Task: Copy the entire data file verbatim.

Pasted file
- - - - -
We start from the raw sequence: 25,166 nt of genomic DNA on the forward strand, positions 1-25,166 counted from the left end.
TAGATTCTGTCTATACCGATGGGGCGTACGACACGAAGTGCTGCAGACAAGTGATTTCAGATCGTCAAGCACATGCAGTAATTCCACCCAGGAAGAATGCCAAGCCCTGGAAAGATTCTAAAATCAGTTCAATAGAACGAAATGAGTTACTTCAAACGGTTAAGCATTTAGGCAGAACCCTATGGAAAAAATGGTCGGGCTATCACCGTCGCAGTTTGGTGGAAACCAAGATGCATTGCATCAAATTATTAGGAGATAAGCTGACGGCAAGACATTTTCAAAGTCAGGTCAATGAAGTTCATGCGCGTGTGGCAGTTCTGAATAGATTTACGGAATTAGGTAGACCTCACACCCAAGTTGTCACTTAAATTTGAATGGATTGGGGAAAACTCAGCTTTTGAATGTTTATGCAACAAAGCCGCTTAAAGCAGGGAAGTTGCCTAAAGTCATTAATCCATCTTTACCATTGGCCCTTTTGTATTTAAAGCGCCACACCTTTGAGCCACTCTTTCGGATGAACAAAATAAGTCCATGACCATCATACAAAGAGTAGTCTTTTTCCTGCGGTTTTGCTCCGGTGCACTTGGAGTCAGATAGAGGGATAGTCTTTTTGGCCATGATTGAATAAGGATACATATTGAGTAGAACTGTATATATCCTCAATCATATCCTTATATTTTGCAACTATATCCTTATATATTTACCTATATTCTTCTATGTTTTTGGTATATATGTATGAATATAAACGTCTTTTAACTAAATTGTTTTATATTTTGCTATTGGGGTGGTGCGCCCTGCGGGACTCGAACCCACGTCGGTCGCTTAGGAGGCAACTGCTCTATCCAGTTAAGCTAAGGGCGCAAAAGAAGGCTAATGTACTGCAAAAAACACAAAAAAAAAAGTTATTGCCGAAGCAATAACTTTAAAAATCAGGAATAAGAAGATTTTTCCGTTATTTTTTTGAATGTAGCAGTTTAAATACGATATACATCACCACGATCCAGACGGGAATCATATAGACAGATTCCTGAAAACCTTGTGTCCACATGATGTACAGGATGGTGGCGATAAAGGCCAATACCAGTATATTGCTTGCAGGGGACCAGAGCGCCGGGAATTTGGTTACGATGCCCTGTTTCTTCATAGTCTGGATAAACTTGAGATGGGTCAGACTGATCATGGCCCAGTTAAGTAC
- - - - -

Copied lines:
We start from the raw sequence: 25,166 nt of genomic DNA on the forward strand, positions 1-25,166 counted from the left end.
TAGATTCTGTCTATACCGATGGGGCGTACGACACGAAGTGCTGCAGACAAGTGATTTCAGATCGTCAAGCACATGCAGTAATTCCACCCAGGAAGAATGCCAAGCCCTGGAAAGATTCTAAAATCAGTTCAATAGAACGAAATGAGTTACTTCAAACGGTTAAGCATTTAGGCAGAACCCTATGGAAAAAATGGTCGGGCTATCACCGTCGCAGTTTGGTGGAAACCAAGATGCATTGCATCAAATTATTAGGAGATAAGCTGACGGCAAGACATTTTCAAAGTCAGGTCAATGAAGTTCATGCGCGTGTGGCAGTTCTGAATAGATTTACGGAATTAGGTAGACCTCACACCCAAGTTGTCACTTAAATTTGAATGGATTGGGGAAAACTCAGCTTTTGAATGTTTATGCAACAAAGCCGCTTAAAGCAGGGAAGTTGCCTAAAGTCATTAATCCATCTTTACCATTGGCCCTTTTGTATTTAAAGCGCCACACCTTTGAGCCACTCTTTCGGATGAACAAAATAAGTCCATGACCATCATACAAAGAGTAGTCTTTTTCCTGCGGTTTTGCTCCGGTGCACTTGGAGTCAGATAGAGGGATAGTCTTTTTGGCCATGATTGAATAAGGATACATATTGAGTAGAACTGTATATATCCTCAATCATATCCTTATATTTTGCAACTATATCCTTATATATTTACCTATATTCTTCTATGTTTTTGGTATATATGTATGAATATAAACGTCTTTTAACTAAATTGTTTTATATTTTGCTATTGGGGTGGTGCGCCCTGCGGGACTCGAACCCACGTCGGTCGCTTAGGAGGCAACTGCTCTATCCAGTTAAGCTAAGGGCGCAAAAGAAGGCTAATGTACTGCAAAAAACACAAAAAAAAAAGTTATTGCCGAAGCAATAACTTTAAAAATCAGGAATAAGAAGATTTTTCCGTTATTTTTTTGAATGTAGCAGTTTAAATACGATATACATCACCACGATCCAGACGGGAATCATATAGACAGATTCCTGAAAACCTTGTGTCCACATGATGTACAGGATGGTGGCGATAAAGGCCAATACCAGTATATTGCTTGCAGGGGACCAGAGCGCCGGGAATTTGGTTACGATGCCCTGTTTCTTCATAGTCTGGATAAACTTGAGATGGGTCAGACTGATCATGGCCCAGTTAAGTAC